Thursdays can be murder, too! With author Jerry Last.

Aloha kakahiaka. Yes, I do realize today is not Monday. In fact, it’s Thursday. I look a four-day break from social media, got on an airplane, and explored the beautiful island of Kauai with my husband and kids. Traveling with a 10-year-old and a 15-year-old was no cup of tea, but returning home to the daily grind is worse. So this week, instead of Mondays are Murder, Thursday is Murder.

This morning I have with me Jerry Last, author and co-author of three murder mysteries, all set in South America.

Laurie: Good morning, Jerry. I’m so happy to have this chance to chat with you. You chose to base all of your mysteries in South America. Does this part of the world hold a special meaning for you?

Jerry: Yes, it does.  My wife and I lived in Montevideo, Uruguay and Salta, Argentina for 7 months of a sabbatical leave I took from the University of California several years ago.  Thanks to research and training grants from the U.S. National Institutes of Health and the Fulbright Commission, I’ve been back to both places, as well as shorter visits to Chile, Peru, and Brazil, to collaborate on teaching and research at least half a dozen times since.  So I know the region’s places, people, foods, and wines very well.  One of my goals in writing these books is to share my vision of this part of the world, which is a long way from home for people in this hemisphere, with my readers.  Montevideo, Salta, Machu Picchu, Iguazu Falls, and Northern Chile’s Atacama Desert have been characters in the books I’ve published thus far. These novels will have succeeded for me if some of you say that you’d like to visit these places because they seem so vivid and real.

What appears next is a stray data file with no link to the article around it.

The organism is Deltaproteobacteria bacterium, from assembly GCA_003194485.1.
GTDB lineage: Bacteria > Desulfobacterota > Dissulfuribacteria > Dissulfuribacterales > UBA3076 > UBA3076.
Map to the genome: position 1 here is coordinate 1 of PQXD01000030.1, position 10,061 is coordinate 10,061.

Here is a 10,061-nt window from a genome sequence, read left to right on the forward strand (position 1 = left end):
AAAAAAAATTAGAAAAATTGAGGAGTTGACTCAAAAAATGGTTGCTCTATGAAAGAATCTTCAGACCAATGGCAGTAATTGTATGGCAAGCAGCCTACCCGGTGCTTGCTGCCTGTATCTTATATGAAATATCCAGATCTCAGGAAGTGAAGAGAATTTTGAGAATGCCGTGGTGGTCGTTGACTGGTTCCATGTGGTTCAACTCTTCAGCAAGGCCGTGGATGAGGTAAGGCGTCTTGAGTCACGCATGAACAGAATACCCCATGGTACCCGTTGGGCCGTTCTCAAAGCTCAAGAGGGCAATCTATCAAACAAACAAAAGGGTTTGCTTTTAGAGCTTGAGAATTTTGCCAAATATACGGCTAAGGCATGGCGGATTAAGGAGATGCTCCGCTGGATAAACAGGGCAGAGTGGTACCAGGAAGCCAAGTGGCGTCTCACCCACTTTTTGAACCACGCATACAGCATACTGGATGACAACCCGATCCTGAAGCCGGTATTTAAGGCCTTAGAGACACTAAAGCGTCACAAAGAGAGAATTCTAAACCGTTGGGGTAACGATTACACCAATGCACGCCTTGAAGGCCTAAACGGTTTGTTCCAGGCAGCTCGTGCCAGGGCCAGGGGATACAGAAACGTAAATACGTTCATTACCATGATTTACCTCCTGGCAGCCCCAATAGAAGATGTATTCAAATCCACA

Laurie:   Reading about a place sure can make me want to visit it.

In The Empanada Affair, your protagonists, Roger Bowman and Suzanne Foster, first meet. They go on to solve two more mysteries together. Tell me a bit about their personalities.

Jerry: Suzanne fits several of the stereotypes of the scientist: an introvert, driven professionally, very intense, very independent, and pretty impatient with a lot of social conventions.  She inherited a lot of money about the same time she met Roger, and both of them are earning pretty good salaries, so they are well off financially, which makes traveling and detecting in exotic places on short notice feasible. I think of them as an updated version of Nick and Nora Charles (William Powell and Myrna Loy) from the Thin Man movies, perhaps crossed with characters from TV’s “Welcome Back, Kotter”, but living and working in a much darker and more evil world than was portrayed in the movies.  This darker world is probably a world that is much closer to Hammett’s view of The Thin Man than Hollywood’s.  Roger is more outgoing than Suzanne, but shares some of the other character traits I noted with her.  He is a lot less driven professionally than she is, and in fact has changed careers a lot of times for a man of his age.  But he seems to be happy now as a PI.